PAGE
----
California to Mandate Covid-19 Vaccines for All Students as Soon as Next Fall – The New York Times

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Children from kindergarten to 12th grade in both public and private schools will be required to be inoculated against the coronavirus once the F.D.A. gives full approval.
We recognize good enough never is, and that’s why we recognize our responsibility to do more, and that’s what we are announcing here today: a statewide requirement for in-person instruction for all of our children to add to a well-established list that currently includes 10 vaccinations, and well established rules and regulations that have been advanced by the Legislature for decades to add to that list, the vaccination for Covid-19. Once the F.D.A. approves the vaccination in different cohorts, starting with 12 and above, grades 7 to 12, we will begin to apply that requirement in the next term, either Jan. 1 or July 1, whichever comes sooner. Concurrent with that, we also want to see all of our staff, paraprofessionals, not just teachers, bus drivers, custodial staff and the like, the folks that really make the school system operational, also see them get vaccinated as well.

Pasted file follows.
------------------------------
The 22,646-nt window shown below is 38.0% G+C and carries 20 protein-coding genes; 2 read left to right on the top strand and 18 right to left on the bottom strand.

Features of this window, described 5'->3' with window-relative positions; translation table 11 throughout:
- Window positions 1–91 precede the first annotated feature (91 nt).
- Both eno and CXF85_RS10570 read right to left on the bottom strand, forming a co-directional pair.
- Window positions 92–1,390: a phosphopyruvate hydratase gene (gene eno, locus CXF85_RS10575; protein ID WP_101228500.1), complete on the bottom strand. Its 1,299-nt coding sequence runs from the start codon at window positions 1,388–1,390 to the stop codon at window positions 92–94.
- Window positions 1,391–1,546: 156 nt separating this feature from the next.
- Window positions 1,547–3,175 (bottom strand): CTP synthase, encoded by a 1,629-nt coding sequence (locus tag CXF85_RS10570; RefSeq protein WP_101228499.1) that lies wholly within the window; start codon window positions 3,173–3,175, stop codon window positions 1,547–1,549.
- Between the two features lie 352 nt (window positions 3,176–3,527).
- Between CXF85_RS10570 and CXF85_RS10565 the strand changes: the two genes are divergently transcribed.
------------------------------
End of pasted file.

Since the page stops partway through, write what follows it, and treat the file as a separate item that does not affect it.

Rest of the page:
SACRAMENTO — California’s governor on Friday issued the nation’s first statewide Covid-19 vaccine mandate for schoolchildren, saying they would be required as soon as next fall to be inoculated against the coronavirus to attend public and private schools in the state.
Gov. Gavin Newsom’s order adds the coronavirus vaccine to other inoculations, such as for measles and mumps, that are required for nearly seven million students to attend K-12 schools in person. The mandate will first apply to seventh through 12th grades, and then kindergarten through sixth grades, but only after the Food and Drug Administration grants full approval to a vaccine for those age groups.
The mandate is one of the largest announced during a coronavirus pandemic that has torn through the country, claiming more than 700,000 lives, disrupting education and hobbling the economy.
Another sweeping order that requires health care workers to be vaccinated took effect on Thursday in California, following similar — and in some cases, even more stringent — mandates in New York, Rhode Island, Maine, Oregon and the District of Columbia. In Connecticut, state employees, school employees and child care workers have until Oct. 4 to get at least one vaccine dose. And major corporations, including United Airlines and Tyson Foods, have mandated coronavirus vaccines for hundreds of thousands of workers.